Definition of Add-on Interest
Add-on interest is a standard way to calculate the amount of interest a borrower will owe in addition to the principal interest. The add-on interest is an additional sum of money that is added to the principal interest and the entire sum of these two amounts is due on the maturity date. Add-on interest is also referred to as pre-calculated interest, this additional debt owed is typically paid at the start of the loan repayment.
Why is this term important?
The add-on interest is put with the principal interest, and the entire sum of the two amounts will be due upon maturity date. If a borrower has repayments that include add-on interest, they are only returning a portion of the principal and will still be charged interest on that amount. This means the add-on interest method will cost a borrower more money than other methods. The add-on interest is calculated as though no payments will be made until the loan has fully matured — meaning you will pay interest on the full amount loaned. Add-on interest is commonly used for vehicle loans and mortgage payments.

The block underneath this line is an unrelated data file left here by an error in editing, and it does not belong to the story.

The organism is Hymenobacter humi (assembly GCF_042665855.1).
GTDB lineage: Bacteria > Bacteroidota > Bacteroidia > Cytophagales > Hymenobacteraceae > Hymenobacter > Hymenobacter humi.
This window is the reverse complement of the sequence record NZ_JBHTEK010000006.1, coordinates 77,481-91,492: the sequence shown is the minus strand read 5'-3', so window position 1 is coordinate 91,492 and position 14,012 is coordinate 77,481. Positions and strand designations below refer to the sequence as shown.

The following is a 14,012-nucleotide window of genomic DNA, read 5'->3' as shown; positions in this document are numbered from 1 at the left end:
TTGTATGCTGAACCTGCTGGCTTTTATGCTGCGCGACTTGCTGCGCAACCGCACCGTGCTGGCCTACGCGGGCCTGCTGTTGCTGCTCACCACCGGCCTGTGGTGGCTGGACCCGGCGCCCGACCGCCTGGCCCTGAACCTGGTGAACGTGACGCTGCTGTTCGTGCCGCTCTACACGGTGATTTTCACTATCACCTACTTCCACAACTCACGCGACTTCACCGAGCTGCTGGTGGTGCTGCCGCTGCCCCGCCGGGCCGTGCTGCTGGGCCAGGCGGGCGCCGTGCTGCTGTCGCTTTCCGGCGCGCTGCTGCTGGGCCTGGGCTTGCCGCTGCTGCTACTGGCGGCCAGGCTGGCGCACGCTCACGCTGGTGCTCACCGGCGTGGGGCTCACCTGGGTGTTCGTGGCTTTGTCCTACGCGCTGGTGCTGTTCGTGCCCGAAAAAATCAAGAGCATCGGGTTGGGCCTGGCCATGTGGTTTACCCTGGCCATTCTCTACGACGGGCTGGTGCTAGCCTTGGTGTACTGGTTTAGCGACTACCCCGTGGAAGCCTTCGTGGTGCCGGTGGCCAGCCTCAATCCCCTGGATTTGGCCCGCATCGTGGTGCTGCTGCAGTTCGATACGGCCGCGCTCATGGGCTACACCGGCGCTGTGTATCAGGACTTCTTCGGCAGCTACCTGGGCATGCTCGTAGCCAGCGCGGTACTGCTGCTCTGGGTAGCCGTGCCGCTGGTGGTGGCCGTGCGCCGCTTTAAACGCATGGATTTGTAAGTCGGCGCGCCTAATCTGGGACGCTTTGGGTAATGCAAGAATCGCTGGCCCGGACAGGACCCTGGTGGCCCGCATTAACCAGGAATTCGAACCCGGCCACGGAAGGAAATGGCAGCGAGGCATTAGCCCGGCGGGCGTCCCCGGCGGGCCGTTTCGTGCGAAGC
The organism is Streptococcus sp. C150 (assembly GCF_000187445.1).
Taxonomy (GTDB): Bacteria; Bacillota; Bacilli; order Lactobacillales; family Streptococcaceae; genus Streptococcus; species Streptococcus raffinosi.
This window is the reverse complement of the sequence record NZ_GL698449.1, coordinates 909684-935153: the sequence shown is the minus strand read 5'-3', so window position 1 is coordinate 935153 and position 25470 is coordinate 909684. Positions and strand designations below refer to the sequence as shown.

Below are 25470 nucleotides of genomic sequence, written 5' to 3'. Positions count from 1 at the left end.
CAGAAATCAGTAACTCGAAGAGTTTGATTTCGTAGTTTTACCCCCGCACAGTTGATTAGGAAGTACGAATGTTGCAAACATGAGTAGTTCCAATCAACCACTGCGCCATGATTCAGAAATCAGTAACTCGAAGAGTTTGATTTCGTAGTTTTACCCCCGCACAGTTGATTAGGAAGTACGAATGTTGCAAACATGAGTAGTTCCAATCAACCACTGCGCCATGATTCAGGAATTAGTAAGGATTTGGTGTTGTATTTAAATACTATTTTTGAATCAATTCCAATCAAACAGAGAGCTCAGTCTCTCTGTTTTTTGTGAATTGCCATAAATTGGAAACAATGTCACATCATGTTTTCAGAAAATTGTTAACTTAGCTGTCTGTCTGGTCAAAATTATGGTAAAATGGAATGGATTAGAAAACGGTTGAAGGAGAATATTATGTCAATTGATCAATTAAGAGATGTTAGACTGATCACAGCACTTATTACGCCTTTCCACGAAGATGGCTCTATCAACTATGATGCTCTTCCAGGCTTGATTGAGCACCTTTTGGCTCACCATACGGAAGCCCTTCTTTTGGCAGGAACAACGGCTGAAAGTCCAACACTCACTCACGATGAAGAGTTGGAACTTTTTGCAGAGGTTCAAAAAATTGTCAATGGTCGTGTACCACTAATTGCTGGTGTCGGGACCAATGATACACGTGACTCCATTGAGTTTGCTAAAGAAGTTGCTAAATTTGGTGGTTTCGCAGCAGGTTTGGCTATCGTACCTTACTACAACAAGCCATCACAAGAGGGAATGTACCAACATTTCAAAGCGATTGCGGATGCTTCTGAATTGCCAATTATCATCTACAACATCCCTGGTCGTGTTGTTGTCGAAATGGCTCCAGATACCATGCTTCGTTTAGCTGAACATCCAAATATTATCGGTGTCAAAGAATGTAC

Examples of term
Say a lender provides you with a $5,000 loan with an annual interest rate of 6%. With one annual repayment in each of the following years, you must repay the full amount within five years time. The interest you will be charged to take out this loan is the total amount multiplied by the annual interest rate and by the amount of time you hold the loan.
$5,000 x 0.06 x 5 years = $1,500 of interest charges
Your annual payment made will be $1,300 for the next five years time.